2001

The Actual Nominees: A Beautiful Mind (W), Gosford Park, In the Bedroom, Lord of the Rings: The Fellowship of the Ring, Moulin Rouge!

The Two Coulda Been Contenders: Black Hawk Down, Mulholland Drive

2002

The Actual Nominees: Chicago (W), Gangs of New York, The Hours, Lord of the Rings: The Two Towers, The Pianist

The Two Coulda Been Contenders: Far from Heaven, Talk to Her

2003

The Actual Nominees: Lord of the Rings: The Return of the King (W), Lost in Translation, Master and Commander: The Far Side of the World, Mystic River, Seabiscuit 

The Two Coulda Been Contenders: City of God, In America

2004

The Actual Nominees: Million Dollar Baby (W), The Aviator, Finding Neverland, Ray, Sideways

The Two Coulda Been Contenders: Hotel Rwanda, Vera Drake

2005

The Actual Nominees: Crash (W), Brokeback Mountain, Capote, Good Night and Good Luck, Munich

The Two Coulda Been Contenders: Syriana, Walk the Line

2006

The Actual Nominees: The Departed (W), Babel, Letters from Iwo Jima, Little Miss Sunshine, The Queen

The Two Coulda Been Contenders: Pan’s Labyrinth, United 93

2007

The Actual Nominees: No Country for Old Men (W), Atonement, Juno, Michael Clayton, There Will Be Blood

The Two Coulda Been Contenders: Away from Her, The Diving Bell and the Butterfly

2008

The Actual Nominees: Slumdog Millionaire (W), The Curious Case of Benjamin Button, Frost/Nixon, Milk, The Reader

The Two Coulda Been Contenders: The Dark Knight, Doubt

And there you have it! There will be a part II to this post. What if the rule change had never occurred? From 2009 until the present, what would have been the five nominated Pictures if only that number was allowed. Stay tuned…

 

2013: The Year of Tom Hanks

In 1993, Tom Hanks literally made a dramatic shift to more serious projects with Philadelphia, which brought the AIDS epidemic front and center to a more mainstream audience. For his performance, Hanks won an Oscar and forever changed moviegoers perceptions of him from a comedic actor to a jack of all trades.

The following year, Forrest Gump turned into a smash hit and Hanks would win his second Best Actor trophy in a row (a feat that hadn’t been accomplished since Spencer Tracy in the late 1930s). The rest of the 1990s would see the performer headlining one prestige project after another that connected with critics and audiences alike. Apollo 13. Saving Private Ryan. The Green Mile. Cast Away. In addition, he starred in a pair of hit rom coms with Meg Ryan – Sleepless in Seattle and You’ve Got Mail.

The last decade or so for Hanks could be described as spotty at best. After a mostly well-received turn in Sam Mendes’ Prohibition era pic Road to Perdition (where he cast against type as a hitman), there was Steven Spielberg’s The Terminal, which failed to make a major impression with audiences. The actor’s biggest financial successes were with adaptations of Dan Brown novels, 2006’s The Da Vinci Code and 2009’s Angels and Demons. Neither pictures were particularly beloved by critics. Of course, there was also the animated smash hit Toy Story 3 in 2010. And a supporting turn in Catch Me If You Can, another collabo with Spielberg that turned out well. However, there were disappointments as well. 2004’s Coen Bros remake The Ladykillers was a box office disappointment. 2007’s Charlie Wilson’s War was expected to be an Oscar player, but wasn’t. His directorial effort Larry Crowne costarring Julia Roberts didn’t resonate with audiences or critics. And last year’s Cloud Atlas was a financial dud domestically.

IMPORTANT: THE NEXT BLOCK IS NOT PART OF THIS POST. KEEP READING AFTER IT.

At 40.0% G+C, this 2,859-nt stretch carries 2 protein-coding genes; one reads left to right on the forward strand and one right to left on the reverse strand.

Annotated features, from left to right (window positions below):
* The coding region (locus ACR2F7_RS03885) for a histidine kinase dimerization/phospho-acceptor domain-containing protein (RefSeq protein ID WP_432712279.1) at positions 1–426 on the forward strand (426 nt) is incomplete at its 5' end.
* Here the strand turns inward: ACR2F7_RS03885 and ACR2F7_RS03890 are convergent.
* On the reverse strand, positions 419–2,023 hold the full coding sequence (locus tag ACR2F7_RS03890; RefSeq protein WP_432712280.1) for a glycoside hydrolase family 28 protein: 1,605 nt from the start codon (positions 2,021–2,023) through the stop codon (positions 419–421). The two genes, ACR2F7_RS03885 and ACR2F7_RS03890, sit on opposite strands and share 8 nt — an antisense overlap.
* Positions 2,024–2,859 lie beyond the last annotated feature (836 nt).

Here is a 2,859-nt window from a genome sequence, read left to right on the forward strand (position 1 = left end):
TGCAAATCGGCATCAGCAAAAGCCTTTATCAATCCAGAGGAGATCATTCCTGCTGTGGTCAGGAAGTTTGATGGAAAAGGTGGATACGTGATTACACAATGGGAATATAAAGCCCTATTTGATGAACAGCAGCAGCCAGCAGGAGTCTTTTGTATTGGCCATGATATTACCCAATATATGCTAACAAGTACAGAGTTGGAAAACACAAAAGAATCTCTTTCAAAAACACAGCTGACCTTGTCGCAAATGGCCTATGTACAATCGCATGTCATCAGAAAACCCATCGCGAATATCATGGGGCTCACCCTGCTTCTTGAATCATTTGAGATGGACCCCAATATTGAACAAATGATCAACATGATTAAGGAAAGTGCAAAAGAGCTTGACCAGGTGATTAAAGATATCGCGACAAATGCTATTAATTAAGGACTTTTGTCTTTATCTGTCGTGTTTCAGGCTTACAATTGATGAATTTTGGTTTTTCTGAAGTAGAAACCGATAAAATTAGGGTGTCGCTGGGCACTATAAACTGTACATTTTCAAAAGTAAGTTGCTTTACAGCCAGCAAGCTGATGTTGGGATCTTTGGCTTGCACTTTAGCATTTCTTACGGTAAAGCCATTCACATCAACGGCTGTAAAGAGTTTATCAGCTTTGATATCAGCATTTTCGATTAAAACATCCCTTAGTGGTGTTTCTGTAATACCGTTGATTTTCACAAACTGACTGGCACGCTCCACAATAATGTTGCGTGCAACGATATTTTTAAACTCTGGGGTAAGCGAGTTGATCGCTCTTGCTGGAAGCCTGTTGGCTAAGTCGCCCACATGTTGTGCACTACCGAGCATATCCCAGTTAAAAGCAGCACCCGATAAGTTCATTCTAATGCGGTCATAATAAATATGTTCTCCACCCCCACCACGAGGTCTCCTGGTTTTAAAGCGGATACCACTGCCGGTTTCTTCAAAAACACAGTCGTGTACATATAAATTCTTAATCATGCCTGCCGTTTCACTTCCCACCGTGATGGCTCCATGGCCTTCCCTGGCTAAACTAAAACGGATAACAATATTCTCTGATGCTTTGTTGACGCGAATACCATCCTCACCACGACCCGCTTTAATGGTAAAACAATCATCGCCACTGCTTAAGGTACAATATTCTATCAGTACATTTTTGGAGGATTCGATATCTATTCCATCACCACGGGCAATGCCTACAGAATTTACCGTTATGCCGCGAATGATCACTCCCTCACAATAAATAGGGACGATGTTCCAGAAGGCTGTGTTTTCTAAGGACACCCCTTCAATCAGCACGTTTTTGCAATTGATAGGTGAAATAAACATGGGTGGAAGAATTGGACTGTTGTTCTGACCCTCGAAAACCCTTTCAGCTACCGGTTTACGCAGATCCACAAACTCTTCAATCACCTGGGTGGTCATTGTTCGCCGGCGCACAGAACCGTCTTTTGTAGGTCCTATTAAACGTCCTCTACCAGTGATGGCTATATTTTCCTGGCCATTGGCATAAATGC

Two decades after Hanks achieved double Oscar glory, 2013 will be seen as a return to form. October’s Captain Phillips (the tale of the 2009 Somali hijacking incident) earned the actor his best reviews in years. The project (from director Paul Greengrass) gives Hanks his greatest chance for an Oscar nod in the last 13 years. He hasn’t been recognized by the Academy since 2000’s Cast Away. Audiences responded well to Phillips, too. It’s earned $102 million domestically at press time.

Captain Phillips would probably be enough to earn Hanks a spot in this blog series, but there’s another feature coming this month that should only add to his solid year. John Lee Hancock’s Saving Mr. Banks casts Hanks (recently named America’s most trusted person in America) as iconic studio head Walt Disney. The film focuses on the making of 1964’s Mary Poppins and stars Emma Thompson as author P.L. Travers. Attention is already focused on Hanks receiving a Best Supporting Actor nod for his turn as Disney. If that happens, the performer may well be a double nominee as this year’s ceremony. Banks also seems likely to be a commercial hit.

While the last few years have been a mixed bag commercially and critically for Mr. Trustworthy, audiences and critics (and probably Oscar voters) entrusted Hanks at a level in 2013 not seen in a while. Hanks has no projects lined up for release in 2014, though expect Toy Story 4 and The Lost Symbol (another Dan Brown adaptation) in the future.

Part three of my six-part series on performers who had a profound impact in the movies in 2013 continues tomorrow with an actress who gave a performance that was literally out of this world.